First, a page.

The brackets worked out pretty good. I mocked the lower bracket up out of scrap before making a pattern for the flame cutter. The bracket is 5/8" thick mainly because I didn't have a piece of 1/2" big enough. The sleeve is 7/8" OD with a 5/16" hole.
Nice work, it looks good.
I just finished reading your build. All I can say is WOW!
Thanks, Engine.

The 46 was built a long time ago and most of the work was literally done under a shade tree as I was going through a divorce. The quality is the best I could do at the time with the tools on a welding truck. I plan to give it a "make-over" when I get the T done.

Well, that is after I get my ever growing "honey do" list took care of!:lol:

Didn't I tell ya Mike would be an asset here? That's some inspiring work Mike. I don't know how much longer I can read posts like this and not start my '27 build. Keep posting your progress. I'm sure others are just as impressed as I am.

Youngster said:
I don't know how much longer I can read posts like this and not start my '27 build.


No time like now to get started! If you get started tommorrow, you'll get through at least one day sooner!:lol:

I like the 27's BTW. I've wished several times that I had started with a 27. My T actually started out to be a cheap build and the 23 body was the cheapest I could get.

After seeing couple of cars on Clun Hot Rod with nerf bars, I started thinking that one would look good on my car. So here's my take on 'em.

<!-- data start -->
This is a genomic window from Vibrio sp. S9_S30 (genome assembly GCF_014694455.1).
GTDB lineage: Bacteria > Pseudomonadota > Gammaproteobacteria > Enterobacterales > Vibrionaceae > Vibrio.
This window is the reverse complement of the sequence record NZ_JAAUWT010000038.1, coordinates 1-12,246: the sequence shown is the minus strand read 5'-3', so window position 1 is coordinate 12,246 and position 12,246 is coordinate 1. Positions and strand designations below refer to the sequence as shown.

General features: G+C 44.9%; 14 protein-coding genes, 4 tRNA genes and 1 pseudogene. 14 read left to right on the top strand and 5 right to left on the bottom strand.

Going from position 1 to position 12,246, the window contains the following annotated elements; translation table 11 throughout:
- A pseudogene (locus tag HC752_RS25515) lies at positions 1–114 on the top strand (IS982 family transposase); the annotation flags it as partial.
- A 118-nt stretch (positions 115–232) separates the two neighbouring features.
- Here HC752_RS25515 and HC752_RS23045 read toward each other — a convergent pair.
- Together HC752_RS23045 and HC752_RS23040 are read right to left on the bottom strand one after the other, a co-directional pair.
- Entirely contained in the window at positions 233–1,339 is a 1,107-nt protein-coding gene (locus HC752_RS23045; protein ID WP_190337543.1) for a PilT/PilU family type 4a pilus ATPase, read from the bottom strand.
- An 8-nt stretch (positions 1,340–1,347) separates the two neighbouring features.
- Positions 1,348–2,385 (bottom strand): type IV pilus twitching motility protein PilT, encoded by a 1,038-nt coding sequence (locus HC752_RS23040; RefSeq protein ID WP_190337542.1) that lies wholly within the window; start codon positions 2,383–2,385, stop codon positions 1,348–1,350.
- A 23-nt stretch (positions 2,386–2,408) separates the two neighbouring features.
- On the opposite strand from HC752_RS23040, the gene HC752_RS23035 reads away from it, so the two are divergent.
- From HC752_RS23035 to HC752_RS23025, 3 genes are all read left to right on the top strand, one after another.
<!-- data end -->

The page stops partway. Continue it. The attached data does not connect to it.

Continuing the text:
I filled my pipe(1/2" Sch 40) with dry sand and used heat to roll it around a quickie jig tacked down to my welding table. I used a single long piece of pipe. This meant that I only had one butt joint to weld up and finish.

A word of warning is in order! This method can be VERY dangerous! If the sand has ANY moisture in it then steam will be generated when the heat is applied and the pipe can blow out causing SERIOUS burns! Don't use this method if you don't know exactly how it's done! Find someone who has done it and get them to show you how to do it safely. PLEASE!

Once you learn how, you'll find that you can bend tubing almost as well as a mandrel bender, though. The pipes on my jig are 4 1/2" OD(2 1/4" radius) and that's a pretty tight for a 180 degree bend in 1/2" pipe, but I've actually bent it even tighter with the heat and sand method.

I used 4 1/2" because that's the OD(more or less) of the 50 Pontiac taillights I wanted to use. My intention was to mount one in each end of the nerf, but I found that 2 in each end actually looked better(to me at least).
One thing that is wrong with these little T's is that there is just no room to carry anything! With 2 people on board, there is less room for cargo in my T than on my Goldwing motorcycle! If you run a small fuel tank, you might be able to squeeze a little freight in the bed, but not much.